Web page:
For starters, D.C. officials say because they expect such an incredible mass transit overload, they are advising people from nearby Northern Virginia to consider walking or biking to the inauguration due to major road and bridge closings. Those closings, however, will not affect some 10,000 charter buses that are scheduled to roll into the city.

Considering the 120,000 commuters the system already transports each hour, security on D.C.’s Metro rails has reached priority status, and because vehicular mobility will be greatly compromised, extraordinarily long lines will only add to the congestion.

As for traveling on foot, that could be a good idea. Although Virginia State Police had said earlier that most bridges leading into D.C. would be closed to pedestrians, it was announced over the weekend that all bridges from Virginia will be open to foot traffic and that people will be able to walk or bike across the Key, 14th Street and Roosevelt bridges as long as they keep on the sidewalk and bike paths. The Memorial Bridge could also end up being a major walking route, but for the time-being, officials are asking anyone who lives within 2 miles of the festivities to walk. In fact, officials are suggesting that people who will be housed within 5 miles of festivities to forget about driving and instead come up with creative ways to get to the inauguration.

Limited parking

Parking for those who want to drive will be limited although a viable option may be to park at the Metro stations.

Impact on local bus service

Commuters should be prepared for bus detours and backups because of street closures. According to Metro, the heavily used X2, the 30s line, the S1 and S2 bus lines will all be affected by the closures. However, MTA buses will still be available and some 9,000 tickets can be purchased on Inauguration Day for $10.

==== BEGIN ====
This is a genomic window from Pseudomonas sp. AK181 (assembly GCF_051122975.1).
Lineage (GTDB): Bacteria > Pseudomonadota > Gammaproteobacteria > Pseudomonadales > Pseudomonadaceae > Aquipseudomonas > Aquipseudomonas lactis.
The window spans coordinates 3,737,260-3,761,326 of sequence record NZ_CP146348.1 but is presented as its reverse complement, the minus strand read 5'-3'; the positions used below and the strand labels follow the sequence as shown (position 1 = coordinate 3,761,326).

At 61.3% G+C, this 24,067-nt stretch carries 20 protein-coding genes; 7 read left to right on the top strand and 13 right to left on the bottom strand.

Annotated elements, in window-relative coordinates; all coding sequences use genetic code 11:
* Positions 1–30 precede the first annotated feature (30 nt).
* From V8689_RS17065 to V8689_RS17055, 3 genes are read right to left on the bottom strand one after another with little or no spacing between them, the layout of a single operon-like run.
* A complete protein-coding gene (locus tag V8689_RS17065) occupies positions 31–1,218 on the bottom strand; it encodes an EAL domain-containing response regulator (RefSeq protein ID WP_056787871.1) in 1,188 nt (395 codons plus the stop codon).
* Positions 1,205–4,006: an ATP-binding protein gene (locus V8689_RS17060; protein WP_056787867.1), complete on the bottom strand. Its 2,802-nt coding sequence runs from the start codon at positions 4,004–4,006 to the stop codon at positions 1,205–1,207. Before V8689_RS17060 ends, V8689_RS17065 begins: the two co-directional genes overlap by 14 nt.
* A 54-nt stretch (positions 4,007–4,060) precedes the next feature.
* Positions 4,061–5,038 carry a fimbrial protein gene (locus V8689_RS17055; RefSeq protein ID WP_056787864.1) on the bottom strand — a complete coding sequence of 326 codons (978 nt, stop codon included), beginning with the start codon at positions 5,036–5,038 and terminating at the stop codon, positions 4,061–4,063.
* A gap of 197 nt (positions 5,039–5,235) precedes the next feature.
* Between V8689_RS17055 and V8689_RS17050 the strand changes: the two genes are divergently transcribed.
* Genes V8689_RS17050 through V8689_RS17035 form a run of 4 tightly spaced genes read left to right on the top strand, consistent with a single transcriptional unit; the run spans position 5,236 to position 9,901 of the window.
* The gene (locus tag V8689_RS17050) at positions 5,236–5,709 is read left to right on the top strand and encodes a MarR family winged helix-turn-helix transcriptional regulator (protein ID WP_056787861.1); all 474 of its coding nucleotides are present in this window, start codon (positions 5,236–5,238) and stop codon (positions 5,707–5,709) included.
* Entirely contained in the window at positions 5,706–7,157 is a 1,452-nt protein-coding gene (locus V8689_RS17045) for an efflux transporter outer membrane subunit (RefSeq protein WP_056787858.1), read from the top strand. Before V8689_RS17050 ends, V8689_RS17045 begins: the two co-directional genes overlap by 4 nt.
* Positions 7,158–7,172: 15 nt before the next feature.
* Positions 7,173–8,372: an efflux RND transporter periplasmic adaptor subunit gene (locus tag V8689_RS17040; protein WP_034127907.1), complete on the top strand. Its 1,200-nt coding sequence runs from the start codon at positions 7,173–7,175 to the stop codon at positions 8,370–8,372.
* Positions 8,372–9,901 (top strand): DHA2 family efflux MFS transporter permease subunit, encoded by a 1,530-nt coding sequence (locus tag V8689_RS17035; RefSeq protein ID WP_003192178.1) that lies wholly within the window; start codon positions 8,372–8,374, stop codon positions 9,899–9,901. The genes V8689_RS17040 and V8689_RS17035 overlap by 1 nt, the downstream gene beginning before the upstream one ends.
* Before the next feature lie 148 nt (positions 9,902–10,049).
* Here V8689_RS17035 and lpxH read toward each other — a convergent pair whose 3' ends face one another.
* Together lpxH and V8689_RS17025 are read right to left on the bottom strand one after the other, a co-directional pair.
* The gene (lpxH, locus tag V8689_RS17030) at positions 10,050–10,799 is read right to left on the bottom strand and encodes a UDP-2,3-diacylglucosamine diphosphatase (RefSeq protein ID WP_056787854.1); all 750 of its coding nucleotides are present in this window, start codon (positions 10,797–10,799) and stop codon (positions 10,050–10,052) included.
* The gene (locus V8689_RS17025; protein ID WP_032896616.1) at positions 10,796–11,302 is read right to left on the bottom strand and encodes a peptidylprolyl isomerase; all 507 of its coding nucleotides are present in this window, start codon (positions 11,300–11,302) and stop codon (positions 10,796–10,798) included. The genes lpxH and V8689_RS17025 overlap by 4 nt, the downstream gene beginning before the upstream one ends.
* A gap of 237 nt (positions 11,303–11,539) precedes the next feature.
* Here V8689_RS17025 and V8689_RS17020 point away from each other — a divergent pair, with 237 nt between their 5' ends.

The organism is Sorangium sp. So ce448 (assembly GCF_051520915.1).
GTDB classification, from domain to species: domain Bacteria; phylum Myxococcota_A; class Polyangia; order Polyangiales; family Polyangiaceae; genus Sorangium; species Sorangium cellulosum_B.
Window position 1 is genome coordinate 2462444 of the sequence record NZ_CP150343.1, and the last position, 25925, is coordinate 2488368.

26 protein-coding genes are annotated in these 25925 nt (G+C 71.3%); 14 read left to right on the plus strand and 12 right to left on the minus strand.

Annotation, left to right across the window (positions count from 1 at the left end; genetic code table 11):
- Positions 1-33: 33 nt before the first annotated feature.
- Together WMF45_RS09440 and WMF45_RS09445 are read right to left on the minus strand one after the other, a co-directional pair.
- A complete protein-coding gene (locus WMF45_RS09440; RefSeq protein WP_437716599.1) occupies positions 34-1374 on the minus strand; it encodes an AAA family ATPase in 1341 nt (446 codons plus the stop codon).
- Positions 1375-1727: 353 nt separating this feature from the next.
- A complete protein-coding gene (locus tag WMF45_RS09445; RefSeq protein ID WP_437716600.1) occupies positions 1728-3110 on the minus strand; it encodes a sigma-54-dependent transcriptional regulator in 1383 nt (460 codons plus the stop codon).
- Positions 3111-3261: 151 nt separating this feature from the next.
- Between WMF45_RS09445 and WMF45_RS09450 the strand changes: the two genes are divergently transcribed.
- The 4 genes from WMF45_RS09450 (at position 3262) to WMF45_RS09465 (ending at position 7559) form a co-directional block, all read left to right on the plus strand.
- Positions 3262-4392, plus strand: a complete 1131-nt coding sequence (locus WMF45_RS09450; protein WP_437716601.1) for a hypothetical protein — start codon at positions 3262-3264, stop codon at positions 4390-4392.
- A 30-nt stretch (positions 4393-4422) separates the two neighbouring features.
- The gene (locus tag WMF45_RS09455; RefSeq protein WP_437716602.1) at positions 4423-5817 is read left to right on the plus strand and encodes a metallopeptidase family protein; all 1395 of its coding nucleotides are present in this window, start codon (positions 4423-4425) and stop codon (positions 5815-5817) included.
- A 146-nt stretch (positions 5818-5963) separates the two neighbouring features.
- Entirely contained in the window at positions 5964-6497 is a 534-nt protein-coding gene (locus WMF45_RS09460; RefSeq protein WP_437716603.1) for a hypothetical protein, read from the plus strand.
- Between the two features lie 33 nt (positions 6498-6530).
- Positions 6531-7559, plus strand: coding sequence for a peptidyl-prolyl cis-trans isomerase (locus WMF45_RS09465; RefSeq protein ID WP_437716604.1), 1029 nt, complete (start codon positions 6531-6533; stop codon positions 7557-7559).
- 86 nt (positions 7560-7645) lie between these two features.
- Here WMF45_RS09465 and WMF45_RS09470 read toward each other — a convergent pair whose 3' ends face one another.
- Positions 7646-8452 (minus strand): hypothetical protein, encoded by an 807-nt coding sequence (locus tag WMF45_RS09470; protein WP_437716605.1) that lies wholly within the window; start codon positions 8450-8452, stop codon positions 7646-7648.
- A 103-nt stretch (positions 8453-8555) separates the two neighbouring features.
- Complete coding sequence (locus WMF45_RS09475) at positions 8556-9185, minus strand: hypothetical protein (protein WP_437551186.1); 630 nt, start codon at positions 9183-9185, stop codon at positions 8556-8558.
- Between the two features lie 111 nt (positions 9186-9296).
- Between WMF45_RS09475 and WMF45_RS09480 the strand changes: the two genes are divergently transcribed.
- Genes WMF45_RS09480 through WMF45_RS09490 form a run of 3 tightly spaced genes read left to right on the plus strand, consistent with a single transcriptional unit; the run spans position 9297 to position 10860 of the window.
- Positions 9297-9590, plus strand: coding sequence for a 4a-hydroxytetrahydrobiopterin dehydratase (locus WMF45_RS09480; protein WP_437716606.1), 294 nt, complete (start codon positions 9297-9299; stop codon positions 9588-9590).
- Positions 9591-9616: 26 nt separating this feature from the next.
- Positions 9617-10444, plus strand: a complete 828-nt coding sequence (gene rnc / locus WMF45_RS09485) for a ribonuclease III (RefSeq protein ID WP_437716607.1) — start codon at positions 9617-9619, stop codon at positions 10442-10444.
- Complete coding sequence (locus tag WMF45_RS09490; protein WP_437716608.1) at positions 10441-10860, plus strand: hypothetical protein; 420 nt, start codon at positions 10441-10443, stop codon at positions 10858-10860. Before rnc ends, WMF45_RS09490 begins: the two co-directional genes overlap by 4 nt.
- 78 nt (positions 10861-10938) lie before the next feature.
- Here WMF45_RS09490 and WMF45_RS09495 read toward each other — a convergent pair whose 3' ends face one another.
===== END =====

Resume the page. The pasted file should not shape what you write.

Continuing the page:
Closed streets and bridges

While all bridges – including the Key Bridge – from Virginia into D.C. will be closed to everything except bus traffic, major Potomac crossings, including the 14th Street Bridge, reportedly will be reserved for buses and authorized vehicles.

The D.C. Fire Department will be on-call in the event of mass evacuations and closed streets will be established for people to flee if disaster strikes, according to the Secret Service which is overseeing inauguration security.

A 3.5 mile area of downtown D.C. will be closed as of 12 noon on Jan. 19 and on Inauguration Day, and because no personal vehicles coming in from Virginia will be able to access the city, officials are asking commuters to enter D.C. from the north.

Increased airline flights

According to an Associated Press report, Amtrak is expanding service on its northeast travel corridor between Boston and Washington on Inauguration Day. Southwest Airlines is adding 26 flights to and from the D.C. areas between Jan. 17 and Jan. 23. In addition, both Delta and Northwest airlines are adding more than 5,000 seats between Jan. 16 and Jan. 21 by using larger aircraft on existing flights.

For a complete Inauguration Transportation Information for Washington, D.C., Maryland and Virginia, visit